Shroud of Turin Research Project

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Full-length image of the Shroud of Turin.

The Shroud of Turin Research Project (often abbreviated as STURP) refers to a team of scientists which performed a set of experiments and analyses on the Shroud of Turin during the late 1970s and early 1980s. STURP issued its final report in 1981.

The origins of the group go back to the experiments of physicist John P. Jackson, thermodynamicist Eric Jumper and photographer William Mottern in 1976. Using the ideas invented in aerospace science for building three dimensional models from images of Mars, Eric Jumper built initial devices to test the photographs of the Shroud of Turin. These were the first experiments relating to the shroud performed by scientists.[1]

In March 1977, Jackson, Jumper and Mottern invited a few other scientists to join them to form a team for the analysis of the Shroud. The first meeting took place in Albuquerque, New Mexico. The group had no official sponsorship and the scientists funded their own activities. They also managed to arrange gifts and loans of technical equipment whose value was estimated at over $2 million.

Nuclear physicist Tom D'Muhala headed STURP. Apart from Jackson, Jumper and Motten the team included thermal chemist Raymond N. Rogers, and Ron London and Roger Morris, all from Los Alamos National Laboratory. Other team members included Don Lynn of the Jet Propulsion Laboratory in Pasadena, biophysicist John Heller, photographers Vern Miller and Barrie Schwortz, optical physicist Sam Pellicori and electric power experts John D. German and Rudy Dichtl, as well as forensic pathologist Robert Bucklin. STURP included no experts on medieval art, archaeology or textiles.

To commemorate the 400th anniversary of the arrival of the shroud in Turin, it was displayed to the public in Turin from August 27 to October 8, 1978, with about 3 million visitors attending the exposition under bullet-proof glass. For the next 5 days after the exposition the STURP team analyzed the shroud around the clock at the royal palace adjoining Turin Cathedral, some scientists sleeping while others worked. A team of European scientists headed by Luigi Gonella supervised the activities.[2] The team gathered sticky tape samples of material from several points on the surface of the shroud.[3]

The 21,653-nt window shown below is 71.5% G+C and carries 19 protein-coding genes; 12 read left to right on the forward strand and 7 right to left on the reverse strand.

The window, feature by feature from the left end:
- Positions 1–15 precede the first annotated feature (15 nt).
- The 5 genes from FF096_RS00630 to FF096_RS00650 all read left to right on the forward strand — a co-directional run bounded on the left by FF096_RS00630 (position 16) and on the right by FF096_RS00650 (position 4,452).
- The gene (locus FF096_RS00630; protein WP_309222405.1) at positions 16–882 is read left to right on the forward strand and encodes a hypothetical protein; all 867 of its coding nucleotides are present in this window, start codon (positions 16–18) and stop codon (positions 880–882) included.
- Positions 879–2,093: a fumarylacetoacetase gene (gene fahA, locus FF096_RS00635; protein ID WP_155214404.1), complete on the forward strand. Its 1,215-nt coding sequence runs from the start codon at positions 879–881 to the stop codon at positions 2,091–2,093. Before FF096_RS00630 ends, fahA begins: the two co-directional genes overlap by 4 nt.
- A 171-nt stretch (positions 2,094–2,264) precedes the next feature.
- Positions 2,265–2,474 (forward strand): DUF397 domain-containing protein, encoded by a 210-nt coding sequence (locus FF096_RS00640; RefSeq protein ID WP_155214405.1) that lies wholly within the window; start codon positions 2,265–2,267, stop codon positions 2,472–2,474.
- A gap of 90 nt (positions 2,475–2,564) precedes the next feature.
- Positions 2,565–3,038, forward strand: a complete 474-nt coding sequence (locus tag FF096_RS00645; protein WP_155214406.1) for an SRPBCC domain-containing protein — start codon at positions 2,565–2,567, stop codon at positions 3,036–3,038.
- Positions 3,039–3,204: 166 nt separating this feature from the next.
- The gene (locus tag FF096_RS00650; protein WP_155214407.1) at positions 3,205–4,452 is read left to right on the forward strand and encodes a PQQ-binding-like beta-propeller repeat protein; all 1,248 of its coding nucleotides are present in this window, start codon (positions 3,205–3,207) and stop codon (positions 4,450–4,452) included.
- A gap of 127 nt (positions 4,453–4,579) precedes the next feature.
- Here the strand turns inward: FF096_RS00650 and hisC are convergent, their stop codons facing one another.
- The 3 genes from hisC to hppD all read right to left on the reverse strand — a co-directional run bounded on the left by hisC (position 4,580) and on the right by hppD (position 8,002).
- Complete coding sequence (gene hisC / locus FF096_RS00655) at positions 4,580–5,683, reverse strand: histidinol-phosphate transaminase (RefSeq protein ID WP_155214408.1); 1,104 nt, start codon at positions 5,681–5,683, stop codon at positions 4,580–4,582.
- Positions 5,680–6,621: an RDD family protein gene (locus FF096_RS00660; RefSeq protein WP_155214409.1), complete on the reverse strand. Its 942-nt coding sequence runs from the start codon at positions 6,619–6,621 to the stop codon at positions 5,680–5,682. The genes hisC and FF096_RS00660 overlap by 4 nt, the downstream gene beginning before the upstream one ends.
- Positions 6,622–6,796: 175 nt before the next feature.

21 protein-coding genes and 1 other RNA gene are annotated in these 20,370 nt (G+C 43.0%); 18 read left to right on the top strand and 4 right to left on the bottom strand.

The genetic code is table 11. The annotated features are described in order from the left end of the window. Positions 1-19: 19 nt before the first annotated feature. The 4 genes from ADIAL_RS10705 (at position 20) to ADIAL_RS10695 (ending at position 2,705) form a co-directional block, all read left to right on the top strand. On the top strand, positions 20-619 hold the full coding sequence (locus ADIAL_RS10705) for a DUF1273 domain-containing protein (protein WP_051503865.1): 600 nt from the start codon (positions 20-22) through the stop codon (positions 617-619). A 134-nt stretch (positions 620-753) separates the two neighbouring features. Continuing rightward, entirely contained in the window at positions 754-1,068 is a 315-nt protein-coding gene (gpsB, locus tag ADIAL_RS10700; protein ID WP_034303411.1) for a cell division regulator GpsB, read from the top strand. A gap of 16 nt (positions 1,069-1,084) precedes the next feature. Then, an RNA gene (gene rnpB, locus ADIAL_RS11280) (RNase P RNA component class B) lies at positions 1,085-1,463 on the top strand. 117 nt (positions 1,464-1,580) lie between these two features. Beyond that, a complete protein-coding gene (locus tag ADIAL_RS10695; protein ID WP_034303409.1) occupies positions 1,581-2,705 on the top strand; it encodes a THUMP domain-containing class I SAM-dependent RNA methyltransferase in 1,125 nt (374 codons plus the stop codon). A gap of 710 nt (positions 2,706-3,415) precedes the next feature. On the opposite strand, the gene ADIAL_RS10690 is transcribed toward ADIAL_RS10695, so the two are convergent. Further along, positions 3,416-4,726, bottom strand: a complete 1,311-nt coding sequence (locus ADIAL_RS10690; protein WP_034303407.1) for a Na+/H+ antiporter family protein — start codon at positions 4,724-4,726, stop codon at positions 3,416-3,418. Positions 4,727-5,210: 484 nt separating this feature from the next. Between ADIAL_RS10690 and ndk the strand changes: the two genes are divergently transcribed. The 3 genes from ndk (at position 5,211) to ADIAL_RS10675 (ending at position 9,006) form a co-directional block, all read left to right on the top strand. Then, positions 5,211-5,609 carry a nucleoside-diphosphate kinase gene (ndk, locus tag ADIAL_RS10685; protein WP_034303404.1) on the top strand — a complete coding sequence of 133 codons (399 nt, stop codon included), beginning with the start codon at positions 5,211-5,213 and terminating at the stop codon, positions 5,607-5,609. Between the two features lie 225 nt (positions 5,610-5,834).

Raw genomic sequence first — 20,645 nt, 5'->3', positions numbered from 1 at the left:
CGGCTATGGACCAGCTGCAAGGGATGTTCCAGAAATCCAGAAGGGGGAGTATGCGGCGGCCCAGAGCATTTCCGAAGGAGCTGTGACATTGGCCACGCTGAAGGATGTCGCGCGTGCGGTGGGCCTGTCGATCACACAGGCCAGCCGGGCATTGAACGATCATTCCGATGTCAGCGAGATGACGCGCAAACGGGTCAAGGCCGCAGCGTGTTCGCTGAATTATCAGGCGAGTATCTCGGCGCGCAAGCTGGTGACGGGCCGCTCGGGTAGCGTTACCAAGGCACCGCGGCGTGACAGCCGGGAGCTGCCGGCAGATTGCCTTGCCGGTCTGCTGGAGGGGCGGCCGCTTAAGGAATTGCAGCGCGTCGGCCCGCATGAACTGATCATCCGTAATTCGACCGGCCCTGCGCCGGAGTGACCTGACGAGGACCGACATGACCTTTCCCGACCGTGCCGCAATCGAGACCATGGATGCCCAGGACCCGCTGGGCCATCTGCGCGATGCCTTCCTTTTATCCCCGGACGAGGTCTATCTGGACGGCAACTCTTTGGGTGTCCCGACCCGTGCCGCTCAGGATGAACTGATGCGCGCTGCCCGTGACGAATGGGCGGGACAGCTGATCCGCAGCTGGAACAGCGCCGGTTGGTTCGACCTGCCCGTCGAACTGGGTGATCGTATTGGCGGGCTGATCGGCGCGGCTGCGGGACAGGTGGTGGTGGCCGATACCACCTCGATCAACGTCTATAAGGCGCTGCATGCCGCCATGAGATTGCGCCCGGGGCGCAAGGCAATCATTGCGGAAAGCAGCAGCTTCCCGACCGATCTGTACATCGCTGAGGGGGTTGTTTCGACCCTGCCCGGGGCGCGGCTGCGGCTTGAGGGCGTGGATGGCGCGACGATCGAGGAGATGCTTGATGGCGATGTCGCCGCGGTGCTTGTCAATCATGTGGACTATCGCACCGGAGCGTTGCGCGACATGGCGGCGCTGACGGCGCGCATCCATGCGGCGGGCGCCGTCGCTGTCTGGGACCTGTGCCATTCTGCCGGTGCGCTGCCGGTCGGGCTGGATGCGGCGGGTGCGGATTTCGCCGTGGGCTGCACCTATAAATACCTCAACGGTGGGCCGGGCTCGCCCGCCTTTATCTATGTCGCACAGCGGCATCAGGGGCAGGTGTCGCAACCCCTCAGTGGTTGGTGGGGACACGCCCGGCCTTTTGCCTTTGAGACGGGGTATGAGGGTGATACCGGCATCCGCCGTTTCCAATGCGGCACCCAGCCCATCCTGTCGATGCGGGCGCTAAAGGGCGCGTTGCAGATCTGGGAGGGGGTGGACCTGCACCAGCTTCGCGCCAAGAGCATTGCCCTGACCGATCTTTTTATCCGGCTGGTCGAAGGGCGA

STURP team members continued their research after access to the shroud and published many of theirs results in scientific journals and proceedings.[4][5] In 1981, in its final report, STURP wrote:[6]

"We can conclude for now that the Shroud image is that of a real human form of a scourged, crucified man. It is not the product of an artist. The blood stains are composed of hemoglobin and also give a positive test for serum albumin. The image is an ongoing mystery and until further chemical studies are made, perhaps by this group of scientists, or perhaps by some scientists in the future, the problem remains unsolved."

STURP ended its activities in 1981.

References[edit]

  1. ^ Bernard Ruffin, 1999, The Shroud of Turin ISBN 0-87973-617-8 page 79
  2. ^ Bernard Ruffin, 1999, The Shroud of Turin ISBN 0-87973-617-8 page 80-83
  3. ^ The orphaned manuscript: a gathering of publications on the Shroud of Turin by Alan D. Adler 2002 ISBN 88-7402-003-1 pages 93-94
  4. ^ http://www.shroud.com/78papers.htm
  5. ^ A Chemist's Perspective On The Shroud of Turin by Raymond N. Rogers, 2008 ISBN 978-0-615-23928-6
  6. ^ http://www.shroud.com/78conclu.htm